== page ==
Objectives of an Informative Speech

Learning Objectives

Explain the objectives of an informative speech.

Usually when speakers speak to an audience, they have a goal or objective in mind. Think of the goal or objective as what a speaker wants their audience to know, to believe, to feel, or to be able to do after listening to a speech.

A young woman standing in front of a projected still from a video game, talking

Explaining a piece of software is an example of informative speaking.

For example, if you are giving a toast at a wedding, your objective is to praise or celebrate the couple getting married. If you are running for a political office and speaking in front of a group of voters, your goal is to convince the audience that you are the best candidate for the office. If you are a software trainer, your objective is to explain to your audience how to use a new type of software.

Of the three examples above, only the last one would be considered an informative speech because the primary objective of an informative speech is to help an audience know more or gain a deeper understanding about a topic.

A lecture given by a teacher in a high school or college class is an example of an informative speech. A manager in a retail store giving a presentation to her staff about how to explain a new product line to customers would also be an example of an informative speech.

To Watch: Julian treasure

In this speech, sound and communication expert Julian Treasure outlines “The Four Ways Sound Affects Us.” From the title alone, it may be obvious that Treasure’s speech is primarily intended to be informative. The audience is supposed to come away with new knowledge about something: in this case, how sound affects us.

You can view the transcript for “Julian Treasure: The 4 ways sound affects us” here (opens in new window).

What to watch for:

As we might expect, Treasure weaves sound into his speech extremely cleverly. His demonstrations of relaxing versus annoying sounds, for instance, illustrate his points far more effectively than simply stating his argument outright. Demonstrations, which allow the audience to experience directly the effect you’re talking about, can be a great way to make your informative speech compelling and memorable.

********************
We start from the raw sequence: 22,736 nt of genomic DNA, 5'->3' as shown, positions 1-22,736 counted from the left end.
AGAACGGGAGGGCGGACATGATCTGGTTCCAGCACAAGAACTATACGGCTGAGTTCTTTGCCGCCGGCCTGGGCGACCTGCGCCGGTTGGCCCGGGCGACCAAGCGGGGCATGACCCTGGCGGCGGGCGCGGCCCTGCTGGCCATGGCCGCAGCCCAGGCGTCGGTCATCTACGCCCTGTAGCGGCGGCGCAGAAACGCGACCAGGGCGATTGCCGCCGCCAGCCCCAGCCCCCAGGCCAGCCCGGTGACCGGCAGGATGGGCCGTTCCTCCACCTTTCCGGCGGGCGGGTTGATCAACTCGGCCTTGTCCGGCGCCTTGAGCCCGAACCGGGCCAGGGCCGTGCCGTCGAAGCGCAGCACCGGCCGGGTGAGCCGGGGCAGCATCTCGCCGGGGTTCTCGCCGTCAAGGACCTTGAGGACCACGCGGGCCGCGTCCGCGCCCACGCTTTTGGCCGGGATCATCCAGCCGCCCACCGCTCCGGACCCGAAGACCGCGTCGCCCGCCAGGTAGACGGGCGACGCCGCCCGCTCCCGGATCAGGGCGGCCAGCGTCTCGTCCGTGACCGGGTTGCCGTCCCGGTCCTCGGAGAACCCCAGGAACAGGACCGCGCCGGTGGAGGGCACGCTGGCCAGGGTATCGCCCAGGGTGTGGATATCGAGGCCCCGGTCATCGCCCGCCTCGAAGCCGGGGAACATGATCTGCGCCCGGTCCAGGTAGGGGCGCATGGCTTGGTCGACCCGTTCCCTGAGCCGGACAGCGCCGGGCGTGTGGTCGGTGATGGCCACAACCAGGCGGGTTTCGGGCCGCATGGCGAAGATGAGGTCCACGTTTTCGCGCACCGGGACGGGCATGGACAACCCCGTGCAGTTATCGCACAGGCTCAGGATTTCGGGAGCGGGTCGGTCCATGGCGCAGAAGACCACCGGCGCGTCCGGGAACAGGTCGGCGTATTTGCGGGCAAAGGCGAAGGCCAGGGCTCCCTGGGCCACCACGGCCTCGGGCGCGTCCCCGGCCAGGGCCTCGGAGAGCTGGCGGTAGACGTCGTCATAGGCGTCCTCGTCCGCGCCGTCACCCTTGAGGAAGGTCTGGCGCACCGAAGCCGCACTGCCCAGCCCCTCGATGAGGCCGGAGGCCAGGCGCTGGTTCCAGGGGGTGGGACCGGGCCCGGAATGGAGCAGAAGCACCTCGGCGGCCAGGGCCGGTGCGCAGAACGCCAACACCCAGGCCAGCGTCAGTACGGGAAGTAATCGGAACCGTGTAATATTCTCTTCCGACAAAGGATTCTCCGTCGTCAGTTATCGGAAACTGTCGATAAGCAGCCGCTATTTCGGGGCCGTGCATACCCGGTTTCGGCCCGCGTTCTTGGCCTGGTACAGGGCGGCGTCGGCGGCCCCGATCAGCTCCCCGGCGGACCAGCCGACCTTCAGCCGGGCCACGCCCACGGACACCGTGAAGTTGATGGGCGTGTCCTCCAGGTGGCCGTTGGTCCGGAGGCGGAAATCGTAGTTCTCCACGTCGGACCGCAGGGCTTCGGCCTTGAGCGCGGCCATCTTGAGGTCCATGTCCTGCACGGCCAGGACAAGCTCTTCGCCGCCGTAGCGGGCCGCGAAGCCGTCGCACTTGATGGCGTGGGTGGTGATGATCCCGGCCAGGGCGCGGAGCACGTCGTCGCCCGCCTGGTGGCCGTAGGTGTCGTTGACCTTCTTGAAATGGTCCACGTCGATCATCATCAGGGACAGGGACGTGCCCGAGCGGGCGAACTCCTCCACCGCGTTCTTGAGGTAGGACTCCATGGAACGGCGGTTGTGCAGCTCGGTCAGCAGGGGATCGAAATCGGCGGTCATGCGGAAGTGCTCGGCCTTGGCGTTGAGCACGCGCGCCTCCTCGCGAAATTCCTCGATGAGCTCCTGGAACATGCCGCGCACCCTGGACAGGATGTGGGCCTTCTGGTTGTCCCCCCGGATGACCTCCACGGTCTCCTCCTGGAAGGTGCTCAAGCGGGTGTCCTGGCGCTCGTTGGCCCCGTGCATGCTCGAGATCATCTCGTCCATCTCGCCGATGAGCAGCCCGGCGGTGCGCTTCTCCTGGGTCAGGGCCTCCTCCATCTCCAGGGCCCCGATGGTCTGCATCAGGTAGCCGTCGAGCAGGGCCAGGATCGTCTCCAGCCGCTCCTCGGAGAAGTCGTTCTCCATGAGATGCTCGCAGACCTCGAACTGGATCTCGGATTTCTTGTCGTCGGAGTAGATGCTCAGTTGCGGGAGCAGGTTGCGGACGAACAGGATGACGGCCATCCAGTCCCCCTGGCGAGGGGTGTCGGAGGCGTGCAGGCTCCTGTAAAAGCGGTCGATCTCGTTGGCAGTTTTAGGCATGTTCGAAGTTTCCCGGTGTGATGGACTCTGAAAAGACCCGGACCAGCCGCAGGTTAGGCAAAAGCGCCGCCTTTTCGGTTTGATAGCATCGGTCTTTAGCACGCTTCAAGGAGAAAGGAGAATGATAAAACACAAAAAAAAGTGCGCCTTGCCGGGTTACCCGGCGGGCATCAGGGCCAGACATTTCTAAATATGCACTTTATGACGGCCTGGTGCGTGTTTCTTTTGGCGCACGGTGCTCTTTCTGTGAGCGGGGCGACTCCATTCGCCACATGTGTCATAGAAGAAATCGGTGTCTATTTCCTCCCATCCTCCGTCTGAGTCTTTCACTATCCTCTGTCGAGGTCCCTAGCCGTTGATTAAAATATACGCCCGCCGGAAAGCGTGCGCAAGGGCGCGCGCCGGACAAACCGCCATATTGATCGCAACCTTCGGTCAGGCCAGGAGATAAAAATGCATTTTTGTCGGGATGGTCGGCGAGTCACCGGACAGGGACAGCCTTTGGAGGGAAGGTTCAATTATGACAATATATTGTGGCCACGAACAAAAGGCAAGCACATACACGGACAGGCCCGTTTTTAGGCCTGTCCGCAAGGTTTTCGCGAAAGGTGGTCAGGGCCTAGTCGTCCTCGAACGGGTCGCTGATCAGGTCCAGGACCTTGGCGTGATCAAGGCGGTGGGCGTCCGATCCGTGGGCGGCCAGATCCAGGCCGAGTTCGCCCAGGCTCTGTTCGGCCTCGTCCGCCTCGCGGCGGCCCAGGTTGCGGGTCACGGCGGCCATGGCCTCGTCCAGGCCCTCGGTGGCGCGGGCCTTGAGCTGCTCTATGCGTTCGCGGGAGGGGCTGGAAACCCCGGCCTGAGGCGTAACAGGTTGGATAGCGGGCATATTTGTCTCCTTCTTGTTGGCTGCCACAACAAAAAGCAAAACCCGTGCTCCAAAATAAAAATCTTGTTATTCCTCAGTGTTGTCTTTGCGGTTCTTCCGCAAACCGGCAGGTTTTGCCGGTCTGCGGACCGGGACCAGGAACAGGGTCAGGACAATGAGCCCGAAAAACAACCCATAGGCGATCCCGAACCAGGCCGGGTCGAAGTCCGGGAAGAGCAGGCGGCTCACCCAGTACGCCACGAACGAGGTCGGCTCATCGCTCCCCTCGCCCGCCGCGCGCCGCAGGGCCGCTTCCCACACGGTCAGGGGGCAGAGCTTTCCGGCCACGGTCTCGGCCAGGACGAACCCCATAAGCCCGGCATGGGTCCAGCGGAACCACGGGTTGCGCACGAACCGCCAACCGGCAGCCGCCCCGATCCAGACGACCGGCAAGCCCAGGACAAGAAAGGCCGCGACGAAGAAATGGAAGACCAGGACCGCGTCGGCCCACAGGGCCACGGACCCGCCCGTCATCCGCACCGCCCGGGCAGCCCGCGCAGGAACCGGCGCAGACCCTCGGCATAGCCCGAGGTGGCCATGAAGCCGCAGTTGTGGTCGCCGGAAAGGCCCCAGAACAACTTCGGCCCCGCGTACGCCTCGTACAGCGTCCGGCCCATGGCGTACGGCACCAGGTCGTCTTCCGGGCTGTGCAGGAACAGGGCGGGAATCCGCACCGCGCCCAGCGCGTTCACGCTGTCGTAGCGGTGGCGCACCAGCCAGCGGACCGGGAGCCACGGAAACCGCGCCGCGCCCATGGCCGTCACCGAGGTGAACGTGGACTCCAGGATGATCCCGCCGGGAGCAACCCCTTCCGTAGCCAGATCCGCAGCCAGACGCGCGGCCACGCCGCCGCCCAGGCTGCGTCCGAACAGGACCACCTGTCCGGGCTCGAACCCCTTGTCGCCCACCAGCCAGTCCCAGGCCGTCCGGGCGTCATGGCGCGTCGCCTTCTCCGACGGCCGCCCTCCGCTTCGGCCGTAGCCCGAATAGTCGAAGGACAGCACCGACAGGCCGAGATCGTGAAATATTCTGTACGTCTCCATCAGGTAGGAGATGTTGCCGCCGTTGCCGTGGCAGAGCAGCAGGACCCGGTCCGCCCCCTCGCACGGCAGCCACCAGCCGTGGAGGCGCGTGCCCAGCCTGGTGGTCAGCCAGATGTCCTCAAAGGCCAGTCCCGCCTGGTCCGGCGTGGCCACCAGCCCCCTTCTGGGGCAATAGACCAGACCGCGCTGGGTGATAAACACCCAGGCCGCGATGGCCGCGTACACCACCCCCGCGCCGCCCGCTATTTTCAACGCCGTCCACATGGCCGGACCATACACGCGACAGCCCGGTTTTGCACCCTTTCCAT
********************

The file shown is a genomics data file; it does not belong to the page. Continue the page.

Even if you have never delivered a formal informative speech, you have likely given informative presentations to other people. Some objectives for giving an informative presentation might be explaining, teaching, or describing. To illustrate, think about a time when you were asked to explain a concept or idea, describe an event, explain how a process works, or teach someone to do something. In each of those cases, you were providing information to an audience.

In order to accomplish these objectives, when we develop and deliver an informative speech, we want to make sure the information we are presenting is:

  • communicated accurately,
  • communicated clearly using language our audience will understand, and
  • communicated in such a way that our audience understands why the information we are presenting them is relevant and meaningful.
A woman shouting into a megaphone.

An informative speech is not trying to persuade the listeners to change their thinking or behavior. (That would be a persuasive speech.)

There is one objective we are not trying to achieve when we give an informative speech: persuasion. When we speak to inform, we are trying to help our audience better understand the topic we are speaking about, but we are not advocating that our audience change their beliefs or their behaviors. When a speaker tries to convince someone to change a belief or motivate them to take a particular action, they are engaged in persuasive rather than informative speaking.

We’ll cover persuasive speaking elsewhere in the course, so for now let’s focus on how to convey knowledge and understanding to an audience rather than think about how to convince or persuade them.

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